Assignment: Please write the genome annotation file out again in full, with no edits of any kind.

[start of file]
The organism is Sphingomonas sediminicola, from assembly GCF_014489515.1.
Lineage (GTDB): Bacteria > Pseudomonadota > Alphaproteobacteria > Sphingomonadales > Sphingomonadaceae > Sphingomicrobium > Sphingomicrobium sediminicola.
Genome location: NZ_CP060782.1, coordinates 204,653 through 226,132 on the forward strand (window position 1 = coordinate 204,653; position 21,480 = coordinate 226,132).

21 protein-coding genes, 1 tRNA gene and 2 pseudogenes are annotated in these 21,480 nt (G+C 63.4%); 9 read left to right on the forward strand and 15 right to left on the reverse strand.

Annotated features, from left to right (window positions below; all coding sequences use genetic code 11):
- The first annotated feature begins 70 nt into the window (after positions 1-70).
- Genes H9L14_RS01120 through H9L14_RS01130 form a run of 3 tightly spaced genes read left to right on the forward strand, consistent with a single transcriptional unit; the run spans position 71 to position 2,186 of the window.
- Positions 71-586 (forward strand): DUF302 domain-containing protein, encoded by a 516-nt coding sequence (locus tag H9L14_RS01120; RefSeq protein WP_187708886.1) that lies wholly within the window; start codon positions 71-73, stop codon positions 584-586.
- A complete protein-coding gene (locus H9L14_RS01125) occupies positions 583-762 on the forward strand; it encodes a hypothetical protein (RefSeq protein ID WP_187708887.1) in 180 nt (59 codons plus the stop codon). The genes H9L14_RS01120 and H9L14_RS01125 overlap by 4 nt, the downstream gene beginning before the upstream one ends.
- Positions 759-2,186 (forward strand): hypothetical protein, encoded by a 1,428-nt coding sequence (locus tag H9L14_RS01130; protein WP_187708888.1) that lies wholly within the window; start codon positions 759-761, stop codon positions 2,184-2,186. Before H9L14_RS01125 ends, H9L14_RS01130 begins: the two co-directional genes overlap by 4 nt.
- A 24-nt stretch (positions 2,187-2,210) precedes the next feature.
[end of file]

The organism is Sphingomonas sediminicola, from assembly GCF_014489515.1.
Lineage (GTDB): Bacteria > Pseudomonadota > Alphaproteobacteria > Sphingomonadales > Sphingomonadaceae > Sphingomicrobium > Sphingomicrobium sediminicola.
Genome location: NZ_CP060782.1, coordinates 204,653 through 226,132 on the forward strand (window position 1 = coordinate 204,653; position 21,480 = coordinate 226,132).

21 protein-coding genes, 1 tRNA gene and 2 pseudogenes are annotated in these 21,480 nt (G+C 63.4%); 9 read left to right on the forward strand and 15 right to left on the reverse strand.

Annotated features, from left to right (window positions below; all coding sequences use genetic code 11):
- The first annotated feature begins 70 nt into the window (after positions 1-70).
- Genes H9L14_RS01120 through H9L14_RS01130 form a run of 3 tightly spaced genes read left to right on the forward strand, consistent with a single transcriptional unit; the run spans position 71 to position 2,186 of the window.
- Positions 71-586 (forward strand): DUF302 domain-containing protein, encoded by a 516-nt coding sequence (locus tag H9L14_RS01120; RefSeq protein WP_187708886.1) that lies wholly within the window; start codon positions 71-73, stop codon positions 584-586.
- A complete protein-coding gene (locus H9L14_RS01125) occupies positions 583-762 on the forward strand; it encodes a hypothetical protein (RefSeq protein ID WP_187708887.1) in 180 nt (59 codons plus the stop codon). The genes H9L14_RS01120 and H9L14_RS01125 overlap by 4 nt, the downstream gene beginning before the upstream one ends.
- Positions 759-2,186 (forward strand): hypothetical protein, encoded by a 1,428-nt coding sequence (locus tag H9L14_RS01130; protein WP_187708888.1) that lies wholly within the window; start codon positions 759-761, stop codon positions 2,184-2,186. Before H9L14_RS01125 ends, H9L14_RS01130 begins: the two co-directional genes overlap by 4 nt.
- A 24-nt stretch (positions 2,187-2,210) precedes the next feature.